Gall Bladder Surgery Malpractice – Defense Verdict

Rogers v. Surgical Associates et al., Multnomah County Case No. 15CV16519

Plaintiff Rogers went to the emergency department with severe pain in his abdomen.  He alleged that an ultrasound was administered and the radiologist concluded that the distal portion of an enlarged common bile duct was not well visualized and that there may be gallstones in the common bile duct that further imaging with a magnetic resonance cholangiopancreatography (MRCP) might help reveal. Defendant, a surgeon for Surgical Associates, was consulted.  He performed a laparoscopic gallbladder removal.  He did not order an MRCP before the surgery or perform any testing during surgery to determine if any gallstones were present in Rogers’ common bile duct. There were gallstones present that were blocking bile secretion.  Sometime after the surgery, Rogers’ bile duct ruptured, resulting in bile entering the abdominal cavity and initiating a life-threatening infection.  Rogers sought $225,000 for past and future medical expenses and $750,000 for non-economic damages.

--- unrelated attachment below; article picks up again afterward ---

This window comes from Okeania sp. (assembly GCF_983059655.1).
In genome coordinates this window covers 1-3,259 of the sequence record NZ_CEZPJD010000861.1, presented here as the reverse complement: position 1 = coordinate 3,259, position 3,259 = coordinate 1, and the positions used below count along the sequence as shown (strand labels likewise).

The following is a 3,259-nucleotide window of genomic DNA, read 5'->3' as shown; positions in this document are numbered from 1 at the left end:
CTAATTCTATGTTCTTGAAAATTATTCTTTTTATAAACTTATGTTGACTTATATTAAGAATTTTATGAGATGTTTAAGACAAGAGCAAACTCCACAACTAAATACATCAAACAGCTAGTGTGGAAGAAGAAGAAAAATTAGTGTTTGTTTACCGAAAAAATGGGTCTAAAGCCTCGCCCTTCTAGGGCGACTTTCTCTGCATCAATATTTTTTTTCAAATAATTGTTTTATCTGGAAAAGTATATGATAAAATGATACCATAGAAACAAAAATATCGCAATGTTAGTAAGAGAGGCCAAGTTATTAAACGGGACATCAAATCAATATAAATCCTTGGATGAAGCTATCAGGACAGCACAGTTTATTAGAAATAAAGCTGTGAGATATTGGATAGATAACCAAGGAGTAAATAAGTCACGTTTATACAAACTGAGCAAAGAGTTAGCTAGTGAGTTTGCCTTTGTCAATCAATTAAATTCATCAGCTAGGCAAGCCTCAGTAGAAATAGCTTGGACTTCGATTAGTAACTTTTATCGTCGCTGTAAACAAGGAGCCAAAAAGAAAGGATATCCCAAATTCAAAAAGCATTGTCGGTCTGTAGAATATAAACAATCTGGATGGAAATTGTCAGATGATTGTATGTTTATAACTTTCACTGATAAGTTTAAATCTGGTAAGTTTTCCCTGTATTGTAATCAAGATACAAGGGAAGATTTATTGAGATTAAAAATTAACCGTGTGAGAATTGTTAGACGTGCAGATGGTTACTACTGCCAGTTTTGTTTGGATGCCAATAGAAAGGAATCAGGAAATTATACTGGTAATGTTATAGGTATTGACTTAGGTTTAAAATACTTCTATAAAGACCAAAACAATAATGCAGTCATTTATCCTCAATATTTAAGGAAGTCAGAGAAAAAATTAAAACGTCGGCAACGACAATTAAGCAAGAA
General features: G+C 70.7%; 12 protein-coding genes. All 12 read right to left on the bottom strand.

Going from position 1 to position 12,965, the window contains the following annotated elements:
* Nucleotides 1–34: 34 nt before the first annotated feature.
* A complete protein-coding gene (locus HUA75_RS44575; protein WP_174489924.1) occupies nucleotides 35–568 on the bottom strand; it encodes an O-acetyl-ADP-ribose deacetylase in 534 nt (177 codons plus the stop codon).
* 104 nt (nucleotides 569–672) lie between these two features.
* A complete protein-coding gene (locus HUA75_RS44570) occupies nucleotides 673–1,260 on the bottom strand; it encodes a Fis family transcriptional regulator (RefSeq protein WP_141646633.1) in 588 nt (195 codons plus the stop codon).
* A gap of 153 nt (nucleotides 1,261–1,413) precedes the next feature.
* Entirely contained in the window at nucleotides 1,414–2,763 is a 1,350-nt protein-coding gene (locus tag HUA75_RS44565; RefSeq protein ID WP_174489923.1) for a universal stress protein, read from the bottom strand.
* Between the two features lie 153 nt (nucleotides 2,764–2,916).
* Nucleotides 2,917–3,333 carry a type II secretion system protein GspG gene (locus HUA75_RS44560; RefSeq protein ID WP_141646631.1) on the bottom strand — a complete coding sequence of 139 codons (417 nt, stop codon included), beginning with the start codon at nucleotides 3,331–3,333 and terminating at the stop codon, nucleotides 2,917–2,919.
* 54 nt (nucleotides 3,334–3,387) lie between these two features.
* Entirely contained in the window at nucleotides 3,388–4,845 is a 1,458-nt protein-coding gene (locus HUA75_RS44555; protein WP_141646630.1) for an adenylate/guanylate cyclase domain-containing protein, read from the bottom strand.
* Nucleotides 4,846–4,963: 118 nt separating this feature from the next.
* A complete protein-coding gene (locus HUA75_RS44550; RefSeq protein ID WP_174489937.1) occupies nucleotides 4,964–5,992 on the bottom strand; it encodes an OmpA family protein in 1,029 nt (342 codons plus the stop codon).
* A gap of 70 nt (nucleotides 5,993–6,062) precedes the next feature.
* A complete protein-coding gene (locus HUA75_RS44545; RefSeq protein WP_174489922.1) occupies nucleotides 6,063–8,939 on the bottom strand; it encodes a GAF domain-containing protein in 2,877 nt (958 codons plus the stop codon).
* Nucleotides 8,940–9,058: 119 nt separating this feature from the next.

Defendant denied that his treatment fell below the standard of care. He argued that the radiologist interpreted the first ultrasound as an inflamed gall gladder with the possible passage of gallstones. Rogers was admitted to the hospital for observation during which his liver function testing continued to improve suggesting that he had passed a common bile duct stone. Before surgery, his liver functioning tests were mostly normal. As such, further pre-operative or intra-operative testing was not medically necessary.

Plaintiff’s Counsel – Warren John West

Defense Counsel – Gordie Wellborn

Verdict – Defense Verdict

Date – March 31, 2017

April 10, 2017

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